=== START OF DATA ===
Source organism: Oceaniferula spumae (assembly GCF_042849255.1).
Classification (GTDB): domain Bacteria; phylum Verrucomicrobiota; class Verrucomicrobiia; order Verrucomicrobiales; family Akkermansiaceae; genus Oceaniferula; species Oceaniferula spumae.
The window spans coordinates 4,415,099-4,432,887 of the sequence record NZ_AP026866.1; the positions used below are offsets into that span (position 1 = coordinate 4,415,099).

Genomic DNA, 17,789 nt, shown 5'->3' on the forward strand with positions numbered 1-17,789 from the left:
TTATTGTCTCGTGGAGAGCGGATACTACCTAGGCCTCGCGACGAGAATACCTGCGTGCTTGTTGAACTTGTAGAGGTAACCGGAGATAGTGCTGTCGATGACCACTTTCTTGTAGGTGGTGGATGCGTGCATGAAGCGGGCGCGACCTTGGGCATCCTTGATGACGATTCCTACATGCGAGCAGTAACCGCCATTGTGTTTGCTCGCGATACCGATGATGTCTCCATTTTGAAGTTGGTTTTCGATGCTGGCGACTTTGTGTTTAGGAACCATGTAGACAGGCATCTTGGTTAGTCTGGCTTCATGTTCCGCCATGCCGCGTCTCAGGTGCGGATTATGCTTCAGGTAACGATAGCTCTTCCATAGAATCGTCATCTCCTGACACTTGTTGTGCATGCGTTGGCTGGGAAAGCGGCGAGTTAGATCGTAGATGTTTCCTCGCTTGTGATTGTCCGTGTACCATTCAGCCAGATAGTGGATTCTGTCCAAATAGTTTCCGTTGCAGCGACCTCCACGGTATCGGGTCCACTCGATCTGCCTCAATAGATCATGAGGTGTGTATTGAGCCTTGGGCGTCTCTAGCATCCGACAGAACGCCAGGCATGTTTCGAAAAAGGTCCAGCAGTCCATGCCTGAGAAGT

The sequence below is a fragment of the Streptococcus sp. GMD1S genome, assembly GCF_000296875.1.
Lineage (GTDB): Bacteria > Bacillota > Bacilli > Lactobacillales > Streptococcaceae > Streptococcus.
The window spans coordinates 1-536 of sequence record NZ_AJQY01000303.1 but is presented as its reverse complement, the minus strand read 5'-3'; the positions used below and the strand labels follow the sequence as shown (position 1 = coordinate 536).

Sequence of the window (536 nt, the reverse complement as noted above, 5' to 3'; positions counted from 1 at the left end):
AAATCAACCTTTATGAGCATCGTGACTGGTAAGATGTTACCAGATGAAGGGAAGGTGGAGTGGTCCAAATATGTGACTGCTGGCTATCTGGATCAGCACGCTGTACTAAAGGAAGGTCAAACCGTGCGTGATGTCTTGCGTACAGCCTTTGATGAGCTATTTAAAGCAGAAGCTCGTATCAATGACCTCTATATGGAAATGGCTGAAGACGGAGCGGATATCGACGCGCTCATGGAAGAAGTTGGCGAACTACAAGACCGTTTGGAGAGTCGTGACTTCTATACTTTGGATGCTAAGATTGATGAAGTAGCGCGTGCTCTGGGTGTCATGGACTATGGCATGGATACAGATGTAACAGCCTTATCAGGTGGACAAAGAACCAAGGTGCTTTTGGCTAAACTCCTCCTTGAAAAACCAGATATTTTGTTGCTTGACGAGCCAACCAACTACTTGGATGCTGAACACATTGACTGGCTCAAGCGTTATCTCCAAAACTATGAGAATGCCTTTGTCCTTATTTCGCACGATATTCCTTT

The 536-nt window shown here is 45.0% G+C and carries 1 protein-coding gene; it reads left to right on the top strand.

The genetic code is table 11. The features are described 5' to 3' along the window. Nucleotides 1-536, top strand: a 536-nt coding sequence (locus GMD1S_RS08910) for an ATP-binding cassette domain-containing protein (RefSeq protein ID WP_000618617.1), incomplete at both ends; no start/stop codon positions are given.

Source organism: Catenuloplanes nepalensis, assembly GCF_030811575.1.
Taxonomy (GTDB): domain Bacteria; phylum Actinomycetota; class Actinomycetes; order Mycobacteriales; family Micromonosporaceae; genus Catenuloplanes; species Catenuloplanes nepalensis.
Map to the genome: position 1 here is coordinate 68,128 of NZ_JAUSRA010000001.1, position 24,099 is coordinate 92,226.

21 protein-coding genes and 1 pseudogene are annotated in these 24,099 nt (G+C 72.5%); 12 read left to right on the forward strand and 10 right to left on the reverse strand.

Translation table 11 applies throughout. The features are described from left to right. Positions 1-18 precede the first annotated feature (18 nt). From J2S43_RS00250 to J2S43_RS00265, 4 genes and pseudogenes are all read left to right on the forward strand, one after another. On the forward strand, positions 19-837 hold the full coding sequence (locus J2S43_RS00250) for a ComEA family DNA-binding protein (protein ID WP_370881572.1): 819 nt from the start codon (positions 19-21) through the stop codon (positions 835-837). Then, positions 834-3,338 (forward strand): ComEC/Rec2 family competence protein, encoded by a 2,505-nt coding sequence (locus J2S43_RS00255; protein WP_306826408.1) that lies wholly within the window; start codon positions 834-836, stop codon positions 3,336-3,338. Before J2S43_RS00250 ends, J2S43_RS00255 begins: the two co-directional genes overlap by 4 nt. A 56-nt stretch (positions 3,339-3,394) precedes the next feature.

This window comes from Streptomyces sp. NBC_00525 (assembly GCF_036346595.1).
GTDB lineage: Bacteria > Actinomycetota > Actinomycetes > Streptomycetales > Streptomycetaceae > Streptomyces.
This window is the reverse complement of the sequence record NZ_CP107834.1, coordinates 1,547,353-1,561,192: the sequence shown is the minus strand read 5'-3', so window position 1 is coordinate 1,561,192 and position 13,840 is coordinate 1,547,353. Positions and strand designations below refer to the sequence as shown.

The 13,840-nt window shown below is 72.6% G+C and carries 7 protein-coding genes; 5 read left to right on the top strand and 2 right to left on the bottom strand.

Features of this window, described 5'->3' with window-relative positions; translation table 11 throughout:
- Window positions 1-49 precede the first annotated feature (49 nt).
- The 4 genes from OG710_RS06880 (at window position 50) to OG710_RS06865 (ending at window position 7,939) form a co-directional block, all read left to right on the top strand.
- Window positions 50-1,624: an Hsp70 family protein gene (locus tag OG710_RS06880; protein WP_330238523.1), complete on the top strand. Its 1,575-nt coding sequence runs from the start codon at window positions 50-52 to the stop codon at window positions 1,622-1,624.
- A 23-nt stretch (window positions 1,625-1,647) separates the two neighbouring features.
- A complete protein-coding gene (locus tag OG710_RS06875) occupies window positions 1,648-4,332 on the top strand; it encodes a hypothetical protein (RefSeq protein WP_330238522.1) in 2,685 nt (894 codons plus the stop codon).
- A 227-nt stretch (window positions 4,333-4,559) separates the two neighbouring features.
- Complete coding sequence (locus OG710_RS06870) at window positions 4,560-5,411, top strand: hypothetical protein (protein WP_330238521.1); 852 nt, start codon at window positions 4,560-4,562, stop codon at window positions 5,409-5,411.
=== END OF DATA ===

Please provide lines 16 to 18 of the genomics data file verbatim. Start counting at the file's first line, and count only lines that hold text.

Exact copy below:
21 protein-coding genes and 1 pseudogene are annotated in these 24,099 nt (G+C 72.5%); 12 read left to right on the forward strand and 10 right to left on the reverse strand.

Translation table 11 applies throughout. The features are described from left to right. Positions 1-18 precede the first annotated feature (18 nt). From J2S43_RS00250 to J2S43_RS00265, 4 genes and pseudogenes are all read left to right on the forward strand, one after another. On the forward strand, positions 19-837 hold the full coding sequence (locus J2S43_RS00250) for a ComEA family DNA-binding protein (protein ID WP_370881572.1): 819 nt from the start codon (positions 19-21) through the stop codon (positions 835-837). Then, positions 834-3,338 (forward strand): ComEC/Rec2 family competence protein, encoded by a 2,505-nt coding sequence (locus J2S43_RS00255; protein WP_306826408.1) that lies wholly within the window; start codon positions 834-836, stop codon positions 3,336-3,338. Before J2S43_RS00250 ends, J2S43_RS00255 begins: the two co-directional genes overlap by 4 nt. A 56-nt stretch (positions 3,339-3,394) precedes the next feature.

This window comes from Streptomyces sp. NBC_00525 (assembly GCF_036346595.1).